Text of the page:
Jimmie C. Gardner, 51, was released from prison in West Virginia last year after spending 26 years behind bars for a crime he did not commit. Gardner, who lives in Woodbridge, Va., is trying to get compensation for the wrongful conviction. (Courtland Milloy/The Washington Post)

As an inmate in West Virginia’s prison system, Jimmie C. Gardner had to fight to keep from being killed by other inmates, and at the same time work to prove his innocence. He succeeded, but only after spending 26 years of a 110-year sentence locked up before being released last year. Now he’s fighting another tough battle — trying to win compensation for his wrongful conviction and imprisonment.

You’d think that he’d be mad as hell.

I recently met Gardner, 51, at his lawyers’ office in Washington, curious about news reports that he was actually grateful that the judicial system had worked. “It’s unfortunate that it took so long, but it worked,” said Gardner, who lives in Woodbridge, Va.

How do people spend decades behind bars for crimes they did not commit and come out smiling, as if they’d been to Disney World?

What happened to Gardner was particularly egregious. The injustice did not occur as a result of some mistaken identity or even incompetence, as is sometimes the case. Rather, it was the result of false testimony by a state police forensic scientist, who was also found to have manipulated evidence to exclude a more likely culprit.

“I went through periods of having anger,” Gardner said. “But I had to channel that anger. I had high blood pressure, so I had to find a way to stay calm. I had to breathe differently. I had to maintain my health, stay humble and positive. And give praise to God. Or else I’d probably die in prison.”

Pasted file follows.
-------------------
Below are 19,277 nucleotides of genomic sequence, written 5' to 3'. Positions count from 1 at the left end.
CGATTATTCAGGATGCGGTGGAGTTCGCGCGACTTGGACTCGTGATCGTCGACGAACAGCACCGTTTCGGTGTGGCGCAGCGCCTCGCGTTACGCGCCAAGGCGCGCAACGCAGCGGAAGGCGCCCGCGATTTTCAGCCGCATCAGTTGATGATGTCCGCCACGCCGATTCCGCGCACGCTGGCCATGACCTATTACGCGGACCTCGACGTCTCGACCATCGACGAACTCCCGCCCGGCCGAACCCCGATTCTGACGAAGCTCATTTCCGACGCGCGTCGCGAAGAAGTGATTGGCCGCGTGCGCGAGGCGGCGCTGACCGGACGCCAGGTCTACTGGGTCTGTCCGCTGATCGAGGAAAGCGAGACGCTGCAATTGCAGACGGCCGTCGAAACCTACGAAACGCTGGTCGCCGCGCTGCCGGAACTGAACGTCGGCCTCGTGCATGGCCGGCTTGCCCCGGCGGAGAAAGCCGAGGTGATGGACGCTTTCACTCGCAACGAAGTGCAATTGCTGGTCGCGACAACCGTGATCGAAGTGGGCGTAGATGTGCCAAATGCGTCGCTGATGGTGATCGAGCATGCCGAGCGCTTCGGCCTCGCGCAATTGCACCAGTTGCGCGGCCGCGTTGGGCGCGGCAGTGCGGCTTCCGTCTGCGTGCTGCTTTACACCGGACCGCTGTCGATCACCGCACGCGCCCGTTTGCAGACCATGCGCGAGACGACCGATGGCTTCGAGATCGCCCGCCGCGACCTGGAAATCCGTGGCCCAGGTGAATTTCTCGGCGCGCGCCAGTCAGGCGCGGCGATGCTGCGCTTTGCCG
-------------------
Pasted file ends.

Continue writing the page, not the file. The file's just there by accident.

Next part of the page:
In 1984, Gardner had been drafted as a pitcher for the Chicago Cubs. He had been in Kanawha County, W.Va., playing with a farm team when police learned that two women had been robbed and sexually assaulted. The suspect was described as a light-skinned black man with a narrow nose and about 6 feet tall.

All of the black baseball players were questioned and some fingerprinted, including Gardner. He was eventually arrested when Fred Zain, the serologist who examined blood for the state police, alleged that the DNA and fingerprints found at the crime scene matched Gardner’s.

Count his arrest as one of those times he got angry.

“I knew he was lying, because I knew I hadn’t committed the crime,” said Gardner, who was just 23 at the time. Gardner has a dark complexion and stands 6 feet 4 inches tall.

After spending three years in prison, Gardner learned that Zain was under investigation for fraud. The West Virginia Supreme Court would eventually issue an opinion saying that Zain had a “long history of falsifying evidence in criminal prosecutions” and that “Zain’s pattern and practice of misconduct completely undermined the validity and reliability of any forensic work he performed or reported.”

Any inmate whose trial included Zain’s testimony or evidence handled by him was entitled to a hearing to determine whether the case should be retried or dismissed, the court declared.